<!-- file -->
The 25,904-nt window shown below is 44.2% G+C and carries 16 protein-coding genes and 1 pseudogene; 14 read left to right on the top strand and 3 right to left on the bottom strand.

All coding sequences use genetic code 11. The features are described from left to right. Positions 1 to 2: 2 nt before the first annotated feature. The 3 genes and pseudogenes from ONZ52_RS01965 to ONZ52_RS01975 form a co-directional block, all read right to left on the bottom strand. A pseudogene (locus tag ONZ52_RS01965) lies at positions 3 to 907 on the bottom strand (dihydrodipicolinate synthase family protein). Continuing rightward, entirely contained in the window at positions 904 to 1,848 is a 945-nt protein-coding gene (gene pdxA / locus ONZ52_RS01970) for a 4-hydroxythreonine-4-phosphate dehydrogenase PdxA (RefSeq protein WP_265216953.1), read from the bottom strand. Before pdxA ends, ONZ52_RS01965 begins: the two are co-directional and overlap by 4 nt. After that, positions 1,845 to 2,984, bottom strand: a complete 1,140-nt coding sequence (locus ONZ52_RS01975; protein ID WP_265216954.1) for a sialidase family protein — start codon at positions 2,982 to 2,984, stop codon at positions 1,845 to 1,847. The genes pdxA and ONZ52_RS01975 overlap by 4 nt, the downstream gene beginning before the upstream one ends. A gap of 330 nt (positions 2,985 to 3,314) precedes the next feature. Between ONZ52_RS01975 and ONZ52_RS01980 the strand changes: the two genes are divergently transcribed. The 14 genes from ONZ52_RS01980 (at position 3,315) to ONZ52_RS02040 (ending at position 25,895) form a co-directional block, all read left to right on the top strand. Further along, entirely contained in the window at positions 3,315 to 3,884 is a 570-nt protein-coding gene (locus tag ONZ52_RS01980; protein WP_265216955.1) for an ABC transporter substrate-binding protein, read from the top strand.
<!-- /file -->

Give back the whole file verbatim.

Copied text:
The 25,904-nt window shown below is 44.2% G+C and carries 16 protein-coding genes and 1 pseudogene; 14 read left to right on the top strand and 3 right to left on the bottom strand.

All coding sequences use genetic code 11. The features are described from left to right. Positions 1 to 2: 2 nt before the first annotated feature. The 3 genes and pseudogenes from ONZ52_RS01965 to ONZ52_RS01975 form a co-directional block, all read right to left on the bottom strand. A pseudogene (locus tag ONZ52_RS01965) lies at positions 3 to 907 on the bottom strand (dihydrodipicolinate synthase family protein). Continuing rightward, entirely contained in the window at positions 904 to 1,848 is a 945-nt protein-coding gene (gene pdxA / locus ONZ52_RS01970) for a 4-hydroxythreonine-4-phosphate dehydrogenase PdxA (RefSeq protein WP_265216953.1), read from the bottom strand. Before pdxA ends, ONZ52_RS01965 begins: the two are co-directional and overlap by 4 nt. After that, positions 1,845 to 2,984, bottom strand: a complete 1,140-nt coding sequence (locus ONZ52_RS01975; protein ID WP_265216954.1) for a sialidase family protein — start codon at positions 2,982 to 2,984, stop codon at positions 1,845 to 1,847. The genes pdxA and ONZ52_RS01975 overlap by 4 nt, the downstream gene beginning before the upstream one ends. A gap of 330 nt (positions 2,985 to 3,314) precedes the next feature. Between ONZ52_RS01975 and ONZ52_RS01980 the strand changes: the two genes are divergently transcribed. The 14 genes from ONZ52_RS01980 (at position 3,315) to ONZ52_RS02040 (ending at position 25,895) form a co-directional block, all read left to right on the top strand. Further along, entirely contained in the window at positions 3,315 to 3,884 is a 570-nt protein-coding gene (locus tag ONZ52_RS01980; protein WP_265216955.1) for an ABC transporter substrate-binding protein, read from the top strand.